Announcement

Collapse
No announcement yet.

Firearm in unsecured structure: O.com Ask-A-Cop Response

Collapse
X
 
  • Filter
  • Time
  • Show
Clear All
new posts

  • Firearm in unsecured structure: O.com Ask-A-Cop Response

    http://forums.officer.com/forums/sho...26&postcount=6

    Do notice how the Alabama LEO Notes that your job is not to respond to the unsecured structure, but call law enforcement so that they can respond to the unsecured structure.

    How well would this fly with "verified response" accounts, where you require to determine there is a crime in progress, your already out there, yet you haven't done anything? Ie: wasting the cop's time.
    Some Kind of Commando Leader

    "Every time I see another crazy Florida post, I'm glad I don't work there." ~ Minneapolis Security on Florida Security Law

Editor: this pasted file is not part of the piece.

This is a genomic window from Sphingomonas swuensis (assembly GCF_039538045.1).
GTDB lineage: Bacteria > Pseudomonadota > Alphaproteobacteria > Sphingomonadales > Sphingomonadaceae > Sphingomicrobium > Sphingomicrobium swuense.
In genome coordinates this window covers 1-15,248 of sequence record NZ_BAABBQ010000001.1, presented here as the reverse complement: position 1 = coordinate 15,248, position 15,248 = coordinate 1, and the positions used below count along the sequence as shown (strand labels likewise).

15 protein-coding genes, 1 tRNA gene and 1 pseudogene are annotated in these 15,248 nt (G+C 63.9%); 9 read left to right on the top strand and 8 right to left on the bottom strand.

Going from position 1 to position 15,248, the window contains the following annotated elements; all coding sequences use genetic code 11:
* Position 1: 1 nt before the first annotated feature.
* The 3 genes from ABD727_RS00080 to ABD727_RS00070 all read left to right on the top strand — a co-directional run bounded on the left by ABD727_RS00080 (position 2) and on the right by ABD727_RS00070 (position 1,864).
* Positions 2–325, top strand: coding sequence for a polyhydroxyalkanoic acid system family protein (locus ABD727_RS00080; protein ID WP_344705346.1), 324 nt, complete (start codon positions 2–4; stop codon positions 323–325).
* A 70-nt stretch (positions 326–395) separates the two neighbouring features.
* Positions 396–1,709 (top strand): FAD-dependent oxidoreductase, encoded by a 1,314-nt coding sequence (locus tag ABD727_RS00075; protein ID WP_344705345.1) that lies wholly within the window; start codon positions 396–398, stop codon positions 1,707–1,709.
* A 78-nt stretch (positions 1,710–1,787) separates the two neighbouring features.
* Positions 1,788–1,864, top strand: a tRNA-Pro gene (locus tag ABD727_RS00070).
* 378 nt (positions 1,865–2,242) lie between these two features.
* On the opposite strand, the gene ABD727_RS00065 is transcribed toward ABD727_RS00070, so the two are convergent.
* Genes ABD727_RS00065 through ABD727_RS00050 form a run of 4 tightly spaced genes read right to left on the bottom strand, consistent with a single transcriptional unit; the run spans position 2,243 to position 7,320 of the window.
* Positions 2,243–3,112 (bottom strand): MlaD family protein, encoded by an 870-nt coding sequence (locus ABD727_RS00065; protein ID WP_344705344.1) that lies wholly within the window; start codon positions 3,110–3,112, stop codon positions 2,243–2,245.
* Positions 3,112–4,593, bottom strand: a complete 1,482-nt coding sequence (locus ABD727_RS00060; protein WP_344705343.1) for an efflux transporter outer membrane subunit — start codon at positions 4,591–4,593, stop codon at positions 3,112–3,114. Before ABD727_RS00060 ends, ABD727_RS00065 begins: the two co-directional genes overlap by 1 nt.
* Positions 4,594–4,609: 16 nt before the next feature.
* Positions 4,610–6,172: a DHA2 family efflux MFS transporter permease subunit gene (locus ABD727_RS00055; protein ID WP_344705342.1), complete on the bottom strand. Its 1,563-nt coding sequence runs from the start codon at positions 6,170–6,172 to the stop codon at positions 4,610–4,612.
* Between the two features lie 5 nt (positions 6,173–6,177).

• #2
    typical law enforcement response. they think all security officers are second rate and are bumbling idiots.
    "Get yourself a shovel cause your in deep Sh*t"

    Comment


    • #3
      Originally posted by bigdog
      typical law enforcement response. they think all security officers are second rate and are bumbling idiots.
      Unfortunately in a lot of cases they are right. 8/10ths of the Security officers I have met, I would want them facing any real badguys.
      "Alright guys listen up, ya'll have probably heard this before, Jackson vs. Securiplex corporation; I am a private security officer, I have no State or governmental authority. I stand as an ordinary citizen. I have no right to; detain, interrogate or otherwise interfere with your personal property-... basically all that means is I'm a cop."-Officer Ernie
      "The Curve" 1998

      Comment


      • #4